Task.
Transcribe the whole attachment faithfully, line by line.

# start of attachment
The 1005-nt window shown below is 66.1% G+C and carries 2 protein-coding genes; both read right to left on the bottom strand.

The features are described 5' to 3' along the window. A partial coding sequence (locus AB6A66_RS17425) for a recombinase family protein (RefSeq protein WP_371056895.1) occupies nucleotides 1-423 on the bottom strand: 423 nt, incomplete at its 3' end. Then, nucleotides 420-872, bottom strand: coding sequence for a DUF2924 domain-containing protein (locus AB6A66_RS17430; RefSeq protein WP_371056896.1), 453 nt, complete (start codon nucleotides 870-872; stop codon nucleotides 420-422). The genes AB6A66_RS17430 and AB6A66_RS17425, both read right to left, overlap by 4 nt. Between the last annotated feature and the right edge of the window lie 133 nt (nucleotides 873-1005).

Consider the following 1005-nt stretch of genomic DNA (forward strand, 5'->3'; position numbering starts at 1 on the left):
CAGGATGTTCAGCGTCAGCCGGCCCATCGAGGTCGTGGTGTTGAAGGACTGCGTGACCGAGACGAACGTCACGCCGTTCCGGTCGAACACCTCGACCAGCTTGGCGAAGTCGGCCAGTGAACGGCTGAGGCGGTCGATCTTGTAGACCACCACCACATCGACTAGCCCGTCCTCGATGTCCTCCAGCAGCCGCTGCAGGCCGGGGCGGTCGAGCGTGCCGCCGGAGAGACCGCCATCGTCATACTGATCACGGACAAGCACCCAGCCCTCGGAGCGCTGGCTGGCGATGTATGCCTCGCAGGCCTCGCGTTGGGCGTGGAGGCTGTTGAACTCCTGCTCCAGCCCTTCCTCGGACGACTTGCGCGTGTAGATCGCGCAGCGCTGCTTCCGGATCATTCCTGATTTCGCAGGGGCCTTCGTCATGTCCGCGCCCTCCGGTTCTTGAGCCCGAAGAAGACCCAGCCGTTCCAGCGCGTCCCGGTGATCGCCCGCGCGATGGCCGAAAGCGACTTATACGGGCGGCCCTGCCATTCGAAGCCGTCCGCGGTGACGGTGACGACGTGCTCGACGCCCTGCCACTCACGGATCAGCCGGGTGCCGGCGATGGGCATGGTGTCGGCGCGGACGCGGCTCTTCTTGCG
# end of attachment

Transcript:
The 1005-nt window shown below is 66.1% G+C and carries 2 protein-coding genes; both read right to left on the bottom strand.

The features are described 5' to 3' along the window. A partial coding sequence (locus AB6A66_RS17425) for a recombinase family protein (RefSeq protein WP_371056895.1) occupies nucleotides 1-423 on the bottom strand: 423 nt, incomplete at its 3' end. Then, nucleotides 420-872, bottom strand: coding sequence for a DUF2924 domain-containing protein (locus AB6A66_RS17430; RefSeq protein WP_371056896.1), 453 nt, complete (start codon nucleotides 870-872; stop codon nucleotides 420-422). The genes AB6A66_RS17430 and AB6A66_RS17425, both read right to left, overlap by 4 nt. Between the last annotated feature and the right edge of the window lie 133 nt (nucleotides 873-1005).

Consider the following 1005-nt stretch of genomic DNA (forward strand, 5'->3'; position numbering starts at 1 on the left):
CAGGATGTTCAGCGTCAGCCGGCCCATCGAGGTCGTGGTGTTGAAGGACTGCGTGACCGAGACGAACGTCACGCCGTTCCGGTCGAACACCTCGACCAGCTTGGCGAAGTCGGCCAGTGAACGGCTGAGGCGGTCGATCTTGTAGACCACCACCACATCGACTAGCCCGTCCTCGATGTCCTCCAGCAGCCGCTGCAGGCCGGGGCGGTCGAGCGTGCCGCCGGAGAGACCGCCATCGTCATACTGATCACGGACAAGCACCCAGCCCTCGGAGCGCTGGCTGGCGATGTATGCCTCGCAGGCCTCGCGTTGGGCGTGGAGGCTGTTGAACTCCTGCTCCAGCCCTTCCTCGGACGACTTGCGCGTGTAGATCGCGCAGCGCTGCTTCCGGATCATTCCTGATTTCGCAGGGGCCTTCGTCATGTCCGCGCCCTCCGGTTCTTGAGCCCGAAGAAGACCCAGCCGTTCCAGCGCGTCCCGGTGATCGCCCGCGCGATGGCCGAAAGCGACTTATACGGGCGGCCCTGCCATTCGAAGCCGTCCGCGGTGACGGTGACGACGTGCTCGACGCCCTGCCACTCACGGATCAGCCGGGTGCCGGCGATGGGCATGGTGTCGGCGCGGACGCGGCTCTTCTTGCG